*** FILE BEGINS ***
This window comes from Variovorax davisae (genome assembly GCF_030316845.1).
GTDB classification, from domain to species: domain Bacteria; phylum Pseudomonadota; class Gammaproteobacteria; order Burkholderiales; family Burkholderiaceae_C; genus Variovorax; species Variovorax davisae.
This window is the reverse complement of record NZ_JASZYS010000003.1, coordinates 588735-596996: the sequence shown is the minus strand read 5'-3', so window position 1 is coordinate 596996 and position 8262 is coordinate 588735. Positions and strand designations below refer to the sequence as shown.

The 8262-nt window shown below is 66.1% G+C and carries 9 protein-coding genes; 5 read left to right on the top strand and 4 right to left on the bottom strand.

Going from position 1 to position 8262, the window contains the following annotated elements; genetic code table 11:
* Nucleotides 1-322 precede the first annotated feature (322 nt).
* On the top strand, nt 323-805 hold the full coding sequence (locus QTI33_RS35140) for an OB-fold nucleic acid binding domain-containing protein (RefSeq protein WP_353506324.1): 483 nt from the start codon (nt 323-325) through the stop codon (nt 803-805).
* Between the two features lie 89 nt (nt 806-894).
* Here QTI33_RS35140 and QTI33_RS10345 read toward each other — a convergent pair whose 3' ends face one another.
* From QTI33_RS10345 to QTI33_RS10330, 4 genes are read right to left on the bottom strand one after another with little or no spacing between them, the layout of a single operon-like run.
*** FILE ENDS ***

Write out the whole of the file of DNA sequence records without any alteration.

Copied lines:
This window comes from Variovorax davisae (genome assembly GCF_030316845.1).
GTDB classification, from domain to species: domain Bacteria; phylum Pseudomonadota; class Gammaproteobacteria; order Burkholderiales; family Burkholderiaceae_C; genus Variovorax; species Variovorax davisae.
This window is the reverse complement of record NZ_JASZYS010000003.1, coordinates 588735-596996: the sequence shown is the minus strand read 5'-3', so window position 1 is coordinate 596996 and position 8262 is coordinate 588735. Positions and strand designations below refer to the sequence as shown.

The 8262-nt window shown below is 66.1% G+C and carries 9 protein-coding genes; 5 read left to right on the top strand and 4 right to left on the bottom strand.

Going from position 1 to position 8262, the window contains the following annotated elements; genetic code table 11:
* Nucleotides 1-322 precede the first annotated feature (322 nt).
* On the top strand, nt 323-805 hold the full coding sequence (locus QTI33_RS35140) for an OB-fold nucleic acid binding domain-containing protein (RefSeq protein WP_353506324.1): 483 nt from the start codon (nt 323-325) through the stop codon (nt 803-805).
* Between the two features lie 89 nt (nt 806-894).
* Here QTI33_RS35140 and QTI33_RS10345 read toward each other — a convergent pair whose 3' ends face one another.
* From QTI33_RS10345 to QTI33_RS10330, 4 genes are read right to left on the bottom strand one after another with little or no spacing between them, the layout of a single operon-like run.